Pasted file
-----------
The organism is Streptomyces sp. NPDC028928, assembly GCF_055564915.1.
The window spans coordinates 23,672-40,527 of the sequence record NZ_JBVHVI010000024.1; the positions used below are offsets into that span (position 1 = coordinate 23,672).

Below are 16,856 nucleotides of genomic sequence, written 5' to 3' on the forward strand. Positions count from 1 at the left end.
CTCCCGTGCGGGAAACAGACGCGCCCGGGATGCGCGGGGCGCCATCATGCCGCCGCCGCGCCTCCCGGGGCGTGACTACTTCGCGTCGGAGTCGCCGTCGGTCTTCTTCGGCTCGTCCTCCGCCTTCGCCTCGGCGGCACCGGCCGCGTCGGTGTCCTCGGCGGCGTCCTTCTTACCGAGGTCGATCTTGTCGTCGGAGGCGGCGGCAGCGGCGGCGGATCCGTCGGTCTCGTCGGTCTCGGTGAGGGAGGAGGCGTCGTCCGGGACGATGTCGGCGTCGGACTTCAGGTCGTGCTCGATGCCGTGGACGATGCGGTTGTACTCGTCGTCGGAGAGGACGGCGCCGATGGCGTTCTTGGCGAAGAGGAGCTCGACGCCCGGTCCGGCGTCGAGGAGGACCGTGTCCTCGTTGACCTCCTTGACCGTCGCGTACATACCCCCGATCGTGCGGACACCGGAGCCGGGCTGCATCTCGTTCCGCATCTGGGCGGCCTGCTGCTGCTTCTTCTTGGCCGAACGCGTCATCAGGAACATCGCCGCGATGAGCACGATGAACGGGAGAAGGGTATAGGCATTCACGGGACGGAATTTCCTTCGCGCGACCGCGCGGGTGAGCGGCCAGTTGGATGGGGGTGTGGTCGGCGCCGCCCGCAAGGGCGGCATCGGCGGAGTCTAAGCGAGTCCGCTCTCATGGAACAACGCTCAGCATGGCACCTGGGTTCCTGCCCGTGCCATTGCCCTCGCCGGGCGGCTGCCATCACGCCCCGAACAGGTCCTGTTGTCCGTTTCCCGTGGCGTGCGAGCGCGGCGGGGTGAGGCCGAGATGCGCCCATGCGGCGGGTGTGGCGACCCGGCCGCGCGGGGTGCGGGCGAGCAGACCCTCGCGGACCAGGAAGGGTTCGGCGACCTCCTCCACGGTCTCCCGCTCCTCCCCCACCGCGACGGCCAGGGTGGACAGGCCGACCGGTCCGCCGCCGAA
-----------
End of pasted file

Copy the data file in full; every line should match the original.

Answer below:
The organism is Streptomyces sp. NPDC028928, assembly GCF_055564915.1.
The window spans coordinates 23,672-40,527 of the sequence record NZ_JBVHVI010000024.1; the positions used below are offsets into that span (position 1 = coordinate 23,672).

Below are 16,856 nucleotides of genomic sequence, written 5' to 3' on the forward strand. Positions count from 1 at the left end.
CTCCCGTGCGGGAAACAGACGCGCCCGGGATGCGCGGGGCGCCATCATGCCGCCGCCGCGCCTCCCGGGGCGTGACTACTTCGCGTCGGAGTCGCCGTCGGTCTTCTTCGGCTCGTCCTCCGCCTTCGCCTCGGCGGCACCGGCCGCGTCGGTGTCCTCGGCGGCGTCCTTCTTACCGAGGTCGATCTTGTCGTCGGAGGCGGCGGCAGCGGCGGCGGATCCGTCGGTCTCGTCGGTCTCGGTGAGGGAGGAGGCGTCGTCCGGGACGATGTCGGCGTCGGACTTCAGGTCGTGCTCGATGCCGTGGACGATGCGGTTGTACTCGTCGTCGGAGAGGACGGCGCCGATGGCGTTCTTGGCGAAGAGGAGCTCGACGCCCGGTCCGGCGTCGAGGAGGACCGTGTCCTCGTTGACCTCCTTGACCGTCGCGTACATACCCCCGATCGTGCGGACACCGGAGCCGGGCTGCATCTCGTTCCGCATCTGGGCGGCCTGCTGCTGCTTCTTCTTGGCCGAACGCGTCATCAGGAACATCGCCGCGATGAGCACGATGAACGGGAGAAGGGTATAGGCATTCACGGGACGGAATTTCCTTCGCGCGACCGCGCGGGTGAGCGGCCAGTTGGATGGGGGTGTGGTCGGCGCCGCCCGCAAGGGCGGCATCGGCGGAGTCTAAGCGAGTCCGCTCTCATGGAACAACGCTCAGCATGGCACCTGGGTTCCTGCCCGTGCCATTGCCCTCGCCGGGCGGCTGCCATCACGCCCCGAACAGGTCCTGTTGTCCGTTTCCCGTGGCGTGCGAGCGCGGCGGGGTGAGGCCGAGATGCGCCCATGCGGCGGGTGTGGCGACCCGGCCGCGCGGGGTGCGGGCGAGCAGACCCTCGCGGACCAGGAAGGGTTCGGCGACCTCCTCCACGGTCTCCCGCTCCTCCCCCACCGCGACGGCCAGGGTGGACAGGCCGACCGGTCCGCCGCCGAA